To Prime or Not to Prime...That is the Question

To Prime or Not to Prime...That is the Question

   This parapet wall and low slope surface has been primed with an asphalt-based primer prior to the application of Peel & Seal®.

This parapet wall and low slope surface has been primed with an asphalt-based primer prior to the application of Peel & Seal®.

The headline says it all. And builders, whether the more experienced contractor, manufacturer, or dealer, should be asking this question. Priming the surface can be a critical step.

For this continued dialogue on MFM Building Products’ roster, we’ll discuss Peel & Seal®. This benchmark product is the original, self-stick roll roofing specifically designed for low-slope residential and commercial applications. Peel & Seal®’s patented formula (consisting of laminated aluminized foil, high-density polymer films and a thick layer of rubberized asphalt) provides a durable and maintenance-free roofing surface.

   In this photo, Peel & Seal is being installed directly to the primed surface. No need for any special glues, coatings, hot torches, etc.

In this photo, Peel & Seal is being installed directly to the primed surface. No need for any special glues, coatings, hot torches, etc.

However, some substrates require an asphalt-based primer prior to the application of the product — very important for the best possible adhesion. In fact, the better the contact with the substrate, the better that Peel & Seal® will perform. In some cases, a surface does not require priming and the product can be adhered directly, but any surface containing dust, debris or dirt will compromise the bond.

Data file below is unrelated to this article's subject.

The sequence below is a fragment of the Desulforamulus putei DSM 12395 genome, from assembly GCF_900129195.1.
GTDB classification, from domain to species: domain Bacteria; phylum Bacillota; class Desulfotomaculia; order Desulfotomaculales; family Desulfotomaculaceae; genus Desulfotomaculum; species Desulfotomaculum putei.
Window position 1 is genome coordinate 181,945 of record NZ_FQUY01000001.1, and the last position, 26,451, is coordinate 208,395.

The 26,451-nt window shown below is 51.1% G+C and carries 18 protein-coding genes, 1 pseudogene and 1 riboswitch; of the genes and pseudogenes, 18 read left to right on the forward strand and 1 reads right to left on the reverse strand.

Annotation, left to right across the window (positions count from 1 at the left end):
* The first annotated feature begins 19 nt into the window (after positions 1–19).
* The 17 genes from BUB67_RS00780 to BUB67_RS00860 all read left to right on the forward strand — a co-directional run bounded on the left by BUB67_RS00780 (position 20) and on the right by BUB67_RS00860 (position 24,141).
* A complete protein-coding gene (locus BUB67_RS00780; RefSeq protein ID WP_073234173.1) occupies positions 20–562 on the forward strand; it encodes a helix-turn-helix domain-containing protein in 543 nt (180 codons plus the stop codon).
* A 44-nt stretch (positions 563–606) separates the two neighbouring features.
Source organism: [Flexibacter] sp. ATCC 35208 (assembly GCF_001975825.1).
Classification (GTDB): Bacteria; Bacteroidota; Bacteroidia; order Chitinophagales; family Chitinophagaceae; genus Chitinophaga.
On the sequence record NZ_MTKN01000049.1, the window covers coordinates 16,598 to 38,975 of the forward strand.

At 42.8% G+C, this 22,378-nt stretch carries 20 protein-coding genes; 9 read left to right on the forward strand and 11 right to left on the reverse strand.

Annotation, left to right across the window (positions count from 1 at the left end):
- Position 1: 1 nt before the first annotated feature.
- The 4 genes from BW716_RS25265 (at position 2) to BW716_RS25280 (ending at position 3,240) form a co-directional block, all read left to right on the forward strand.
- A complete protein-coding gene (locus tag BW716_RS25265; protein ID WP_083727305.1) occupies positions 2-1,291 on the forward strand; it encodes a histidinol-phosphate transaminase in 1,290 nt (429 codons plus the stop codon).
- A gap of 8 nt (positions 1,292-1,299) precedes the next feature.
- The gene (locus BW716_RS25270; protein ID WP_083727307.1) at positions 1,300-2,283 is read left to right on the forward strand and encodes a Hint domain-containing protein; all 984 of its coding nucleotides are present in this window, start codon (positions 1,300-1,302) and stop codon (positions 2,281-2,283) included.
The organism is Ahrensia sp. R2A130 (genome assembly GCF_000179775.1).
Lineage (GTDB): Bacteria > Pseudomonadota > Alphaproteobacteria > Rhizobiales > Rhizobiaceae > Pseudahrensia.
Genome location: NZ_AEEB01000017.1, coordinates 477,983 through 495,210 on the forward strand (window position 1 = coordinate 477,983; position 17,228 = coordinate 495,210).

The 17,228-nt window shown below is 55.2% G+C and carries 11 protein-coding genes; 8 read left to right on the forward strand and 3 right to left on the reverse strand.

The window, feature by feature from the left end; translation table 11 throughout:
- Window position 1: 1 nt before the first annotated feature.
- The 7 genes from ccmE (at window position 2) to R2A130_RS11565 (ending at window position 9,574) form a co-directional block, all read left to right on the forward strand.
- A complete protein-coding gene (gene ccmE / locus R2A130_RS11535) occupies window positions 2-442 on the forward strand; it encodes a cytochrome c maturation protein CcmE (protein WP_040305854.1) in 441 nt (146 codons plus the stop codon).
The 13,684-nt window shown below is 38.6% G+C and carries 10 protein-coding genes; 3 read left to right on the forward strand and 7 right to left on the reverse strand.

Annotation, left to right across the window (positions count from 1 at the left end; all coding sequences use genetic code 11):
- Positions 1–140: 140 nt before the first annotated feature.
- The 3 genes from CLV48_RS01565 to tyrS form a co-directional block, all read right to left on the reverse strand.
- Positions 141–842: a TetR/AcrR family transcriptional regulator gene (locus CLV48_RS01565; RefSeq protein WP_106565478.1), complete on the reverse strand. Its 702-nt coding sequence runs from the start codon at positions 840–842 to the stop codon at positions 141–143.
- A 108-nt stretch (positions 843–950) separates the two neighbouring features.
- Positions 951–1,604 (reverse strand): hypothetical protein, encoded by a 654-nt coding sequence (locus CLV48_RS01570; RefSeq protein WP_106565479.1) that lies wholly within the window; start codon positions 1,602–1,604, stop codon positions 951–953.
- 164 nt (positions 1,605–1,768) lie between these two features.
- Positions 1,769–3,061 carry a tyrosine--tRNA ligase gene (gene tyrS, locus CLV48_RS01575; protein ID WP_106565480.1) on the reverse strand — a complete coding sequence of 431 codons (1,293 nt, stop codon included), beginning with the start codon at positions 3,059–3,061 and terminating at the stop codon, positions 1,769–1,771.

Here is the finished product. Peel & Seal® is designed to be permanently exposed to the elements and carries a 10-year limited warranty.

Here is the finished product. Peel & Seal® is designed to be permanently exposed to the elements and carries a 10-year limited warranty.

MFM Building Products gets a lot of technical calls with questions about applying Peel & Seal® to various surfaces, so below are some common construction surfaces and suggested preparations. In the end, though, the key to correct installation is a clean, dry, and flat surface.

COMMON CONSTRUCTION SURFACES:

  • Wood (weathered wood must be primed)
  • Metal (rusty metal must be primed)
  • Plywood (weathered plywood must be primed)
  • OSB (weathered OSB must be primed)
  • Composition Board (must be primed)
  • Fully Cured Masonry (must be primed)
  • Rigid Insulation Board
  • Smooth Asphalt Roofs
  • Fiberglass Base Sheets (must be primed)
  • EPDM Roofs (must be primed with an MFM-approved EPDM primer)
  • Mobile Homes, Campers, RV Roofs

Please let us know if there are any surfaces that you have had problems with or you can contact MFM Technical Services at 800-882-7663.